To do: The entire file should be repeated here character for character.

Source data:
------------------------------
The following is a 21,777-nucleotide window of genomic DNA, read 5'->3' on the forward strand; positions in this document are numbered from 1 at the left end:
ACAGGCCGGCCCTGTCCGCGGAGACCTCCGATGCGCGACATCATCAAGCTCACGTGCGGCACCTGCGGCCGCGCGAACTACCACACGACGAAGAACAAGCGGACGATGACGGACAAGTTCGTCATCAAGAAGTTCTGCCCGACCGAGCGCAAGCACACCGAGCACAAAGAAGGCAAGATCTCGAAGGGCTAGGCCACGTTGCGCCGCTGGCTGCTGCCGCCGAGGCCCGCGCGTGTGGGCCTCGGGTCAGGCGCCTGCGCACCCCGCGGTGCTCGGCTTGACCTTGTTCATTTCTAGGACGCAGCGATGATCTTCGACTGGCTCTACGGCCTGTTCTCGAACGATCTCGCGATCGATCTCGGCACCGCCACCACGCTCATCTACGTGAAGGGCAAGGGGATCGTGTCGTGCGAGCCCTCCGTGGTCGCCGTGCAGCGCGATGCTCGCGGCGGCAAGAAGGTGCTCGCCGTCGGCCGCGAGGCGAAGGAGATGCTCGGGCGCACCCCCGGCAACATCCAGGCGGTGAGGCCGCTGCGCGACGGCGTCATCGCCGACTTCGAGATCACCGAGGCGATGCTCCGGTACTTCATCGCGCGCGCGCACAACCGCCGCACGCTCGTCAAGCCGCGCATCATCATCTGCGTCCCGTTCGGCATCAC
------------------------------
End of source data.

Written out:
The following is a 21,777-nucleotide window of genomic DNA, read 5'->3' on the forward strand; positions in this document are numbered from 1 at the left end:
ACAGGCCGGCCCTGTCCGCGGAGACCTCCGATGCGCGACATCATCAAGCTCACGTGCGGCACCTGCGGCCGCGCGAACTACCACACGACGAAGAACAAGCGGACGATGACGGACAAGTTCGTCATCAAGAAGTTCTGCCCGACCGAGCGCAAGCACACCGAGCACAAAGAAGGCAAGATCTCGAAGGGCTAGGCCACGTTGCGCCGCTGGCTGCTGCCGCCGAGGCCCGCGCGTGTGGGCCTCGGGTCAGGCGCCTGCGCACCCCGCGGTGCTCGGCTTGACCTTGTTCATTTCTAGGACGCAGCGATGATCTTCGACTGGCTCTACGGCCTGTTCTCGAACGATCTCGCGATCGATCTCGGCACCGCCACCACGCTCATCTACGTGAAGGGCAAGGGGATCGTGTCGTGCGAGCCCTCCGTGGTCGCCGTGCAGCGCGATGCTCGCGGCGGCAAGAAGGTGCTCGCCGTCGGCCGCGAGGCGAAGGAGATGCTCGGGCGCACCCCCGGCAACATCCAGGCGGTGAGGCCGCTGCGCGACGGCGTCATCGCCGACTTCGAGATCACCGAGGCGATGCTCCGGTACTTCATCGCGCGCGCGCACAACCGCCGCACGCTCGTCAAGCCGCGCATCATCATCTGCGTCCCGTTCGGCATCAC